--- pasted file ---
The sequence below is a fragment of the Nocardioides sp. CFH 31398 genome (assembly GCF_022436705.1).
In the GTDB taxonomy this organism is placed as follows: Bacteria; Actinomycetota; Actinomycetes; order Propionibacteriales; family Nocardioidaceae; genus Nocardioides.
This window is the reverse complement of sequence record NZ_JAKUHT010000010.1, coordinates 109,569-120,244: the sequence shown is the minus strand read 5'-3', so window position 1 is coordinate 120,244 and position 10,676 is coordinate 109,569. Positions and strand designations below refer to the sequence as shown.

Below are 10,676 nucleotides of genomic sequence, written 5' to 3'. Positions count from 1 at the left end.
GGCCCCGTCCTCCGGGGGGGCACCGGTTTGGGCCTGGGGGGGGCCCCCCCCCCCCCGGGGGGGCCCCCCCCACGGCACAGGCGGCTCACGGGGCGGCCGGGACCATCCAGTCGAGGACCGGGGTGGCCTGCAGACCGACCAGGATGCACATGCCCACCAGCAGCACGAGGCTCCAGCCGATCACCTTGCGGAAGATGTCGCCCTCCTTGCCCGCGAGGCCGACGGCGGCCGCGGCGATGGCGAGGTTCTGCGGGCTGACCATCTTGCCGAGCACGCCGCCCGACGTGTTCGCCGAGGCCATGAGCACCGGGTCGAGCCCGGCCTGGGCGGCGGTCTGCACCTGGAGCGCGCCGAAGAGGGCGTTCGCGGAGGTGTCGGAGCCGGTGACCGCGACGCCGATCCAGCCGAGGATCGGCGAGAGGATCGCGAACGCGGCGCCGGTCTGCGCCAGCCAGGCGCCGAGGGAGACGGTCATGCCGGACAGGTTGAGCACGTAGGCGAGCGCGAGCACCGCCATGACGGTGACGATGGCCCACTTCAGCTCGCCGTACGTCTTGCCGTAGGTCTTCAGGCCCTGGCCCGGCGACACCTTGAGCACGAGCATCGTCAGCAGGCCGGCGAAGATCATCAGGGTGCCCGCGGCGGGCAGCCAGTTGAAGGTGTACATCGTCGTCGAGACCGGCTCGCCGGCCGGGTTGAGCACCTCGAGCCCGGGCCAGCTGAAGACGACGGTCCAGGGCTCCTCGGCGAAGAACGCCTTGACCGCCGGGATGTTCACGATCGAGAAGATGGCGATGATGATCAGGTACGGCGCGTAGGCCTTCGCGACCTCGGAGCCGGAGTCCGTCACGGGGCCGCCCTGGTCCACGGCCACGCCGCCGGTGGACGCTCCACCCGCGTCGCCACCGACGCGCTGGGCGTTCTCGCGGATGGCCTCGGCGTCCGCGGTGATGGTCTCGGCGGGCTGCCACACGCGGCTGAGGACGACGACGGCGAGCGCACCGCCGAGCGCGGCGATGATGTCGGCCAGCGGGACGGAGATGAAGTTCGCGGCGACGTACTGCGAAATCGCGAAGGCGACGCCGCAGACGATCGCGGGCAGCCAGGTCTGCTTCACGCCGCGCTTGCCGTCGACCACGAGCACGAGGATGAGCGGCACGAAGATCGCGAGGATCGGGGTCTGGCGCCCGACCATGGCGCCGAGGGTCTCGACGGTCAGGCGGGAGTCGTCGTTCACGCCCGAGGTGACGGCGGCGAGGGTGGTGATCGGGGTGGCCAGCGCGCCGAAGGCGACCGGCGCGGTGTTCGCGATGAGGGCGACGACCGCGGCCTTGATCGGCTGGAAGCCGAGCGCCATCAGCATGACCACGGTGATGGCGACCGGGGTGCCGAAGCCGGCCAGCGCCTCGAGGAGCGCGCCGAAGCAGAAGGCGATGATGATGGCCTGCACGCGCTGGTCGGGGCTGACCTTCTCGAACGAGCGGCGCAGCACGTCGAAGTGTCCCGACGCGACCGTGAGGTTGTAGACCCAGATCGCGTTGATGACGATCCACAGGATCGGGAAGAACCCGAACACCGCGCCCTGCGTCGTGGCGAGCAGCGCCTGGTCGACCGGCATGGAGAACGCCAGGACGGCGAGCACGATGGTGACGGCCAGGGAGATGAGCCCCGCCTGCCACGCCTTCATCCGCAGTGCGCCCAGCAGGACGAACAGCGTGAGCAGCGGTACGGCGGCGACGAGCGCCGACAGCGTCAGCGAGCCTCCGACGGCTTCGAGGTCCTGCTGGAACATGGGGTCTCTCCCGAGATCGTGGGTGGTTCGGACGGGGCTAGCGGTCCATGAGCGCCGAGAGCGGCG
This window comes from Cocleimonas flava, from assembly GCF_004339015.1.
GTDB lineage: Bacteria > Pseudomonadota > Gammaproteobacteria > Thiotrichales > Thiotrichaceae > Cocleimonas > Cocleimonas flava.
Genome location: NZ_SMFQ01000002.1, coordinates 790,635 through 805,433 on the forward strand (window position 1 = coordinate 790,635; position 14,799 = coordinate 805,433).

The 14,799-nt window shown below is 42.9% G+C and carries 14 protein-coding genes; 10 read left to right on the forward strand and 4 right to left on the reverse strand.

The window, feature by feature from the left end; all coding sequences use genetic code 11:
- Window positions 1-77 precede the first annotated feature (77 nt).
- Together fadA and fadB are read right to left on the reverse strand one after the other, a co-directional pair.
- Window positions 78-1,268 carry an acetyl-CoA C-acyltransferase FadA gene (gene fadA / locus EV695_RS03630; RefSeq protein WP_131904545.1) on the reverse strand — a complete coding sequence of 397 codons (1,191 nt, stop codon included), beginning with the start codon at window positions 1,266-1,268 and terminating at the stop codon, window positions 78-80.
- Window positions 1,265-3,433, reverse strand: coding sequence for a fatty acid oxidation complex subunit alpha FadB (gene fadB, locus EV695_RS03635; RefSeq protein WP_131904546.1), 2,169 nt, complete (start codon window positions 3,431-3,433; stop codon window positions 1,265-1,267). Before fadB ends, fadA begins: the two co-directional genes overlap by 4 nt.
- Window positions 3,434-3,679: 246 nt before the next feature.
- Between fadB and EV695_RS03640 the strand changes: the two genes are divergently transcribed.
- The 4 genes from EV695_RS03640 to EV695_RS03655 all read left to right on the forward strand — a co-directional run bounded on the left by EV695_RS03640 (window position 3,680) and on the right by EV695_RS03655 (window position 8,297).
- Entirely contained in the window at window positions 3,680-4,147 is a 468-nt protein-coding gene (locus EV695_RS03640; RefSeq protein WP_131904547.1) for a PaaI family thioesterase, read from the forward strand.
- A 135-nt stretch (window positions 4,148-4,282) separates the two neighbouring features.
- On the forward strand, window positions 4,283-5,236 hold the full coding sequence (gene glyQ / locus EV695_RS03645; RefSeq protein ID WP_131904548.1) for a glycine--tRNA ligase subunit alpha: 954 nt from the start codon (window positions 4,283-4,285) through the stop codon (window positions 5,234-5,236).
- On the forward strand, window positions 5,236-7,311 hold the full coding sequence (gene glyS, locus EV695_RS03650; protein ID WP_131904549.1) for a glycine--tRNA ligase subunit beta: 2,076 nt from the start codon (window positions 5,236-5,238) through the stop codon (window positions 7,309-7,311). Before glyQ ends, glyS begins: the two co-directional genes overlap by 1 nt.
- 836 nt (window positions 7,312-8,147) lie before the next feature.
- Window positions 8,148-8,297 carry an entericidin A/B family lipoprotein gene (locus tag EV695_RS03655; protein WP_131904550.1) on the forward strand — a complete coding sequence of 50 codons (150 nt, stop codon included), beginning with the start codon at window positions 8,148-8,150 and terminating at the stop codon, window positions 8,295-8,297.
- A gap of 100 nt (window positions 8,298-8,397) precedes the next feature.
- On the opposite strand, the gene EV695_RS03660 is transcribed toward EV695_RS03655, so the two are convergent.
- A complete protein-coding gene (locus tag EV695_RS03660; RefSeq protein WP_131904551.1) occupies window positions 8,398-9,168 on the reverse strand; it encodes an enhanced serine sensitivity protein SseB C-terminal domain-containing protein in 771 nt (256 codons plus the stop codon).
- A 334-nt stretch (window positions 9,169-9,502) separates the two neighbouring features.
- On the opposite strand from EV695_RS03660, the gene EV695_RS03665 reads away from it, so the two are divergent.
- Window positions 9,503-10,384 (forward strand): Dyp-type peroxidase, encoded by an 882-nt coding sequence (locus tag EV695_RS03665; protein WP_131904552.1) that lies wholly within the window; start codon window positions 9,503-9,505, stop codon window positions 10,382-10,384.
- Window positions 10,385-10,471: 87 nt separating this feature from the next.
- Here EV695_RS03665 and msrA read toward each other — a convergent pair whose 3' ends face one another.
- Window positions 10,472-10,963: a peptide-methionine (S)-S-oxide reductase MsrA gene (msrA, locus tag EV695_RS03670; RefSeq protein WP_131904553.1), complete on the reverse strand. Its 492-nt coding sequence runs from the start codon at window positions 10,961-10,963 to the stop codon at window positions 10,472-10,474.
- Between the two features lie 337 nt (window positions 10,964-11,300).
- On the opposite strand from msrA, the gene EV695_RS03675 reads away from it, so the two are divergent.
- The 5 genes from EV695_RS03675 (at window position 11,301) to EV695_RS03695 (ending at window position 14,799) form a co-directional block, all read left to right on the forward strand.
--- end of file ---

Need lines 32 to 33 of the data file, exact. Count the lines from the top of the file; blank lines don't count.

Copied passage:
- Window positions 10,472-10,963: a peptide-methionine (S)-S-oxide reductase MsrA gene (msrA, locus tag EV695_RS03670; RefSeq protein WP_131904553.1), complete on the reverse strand. Its 492-nt coding sequence runs from the start codon at window positions 10,961-10,963 to the stop codon at window positions 10,472-10,474.
- Between the two features lie 337 nt (window positions 10,964-11,300).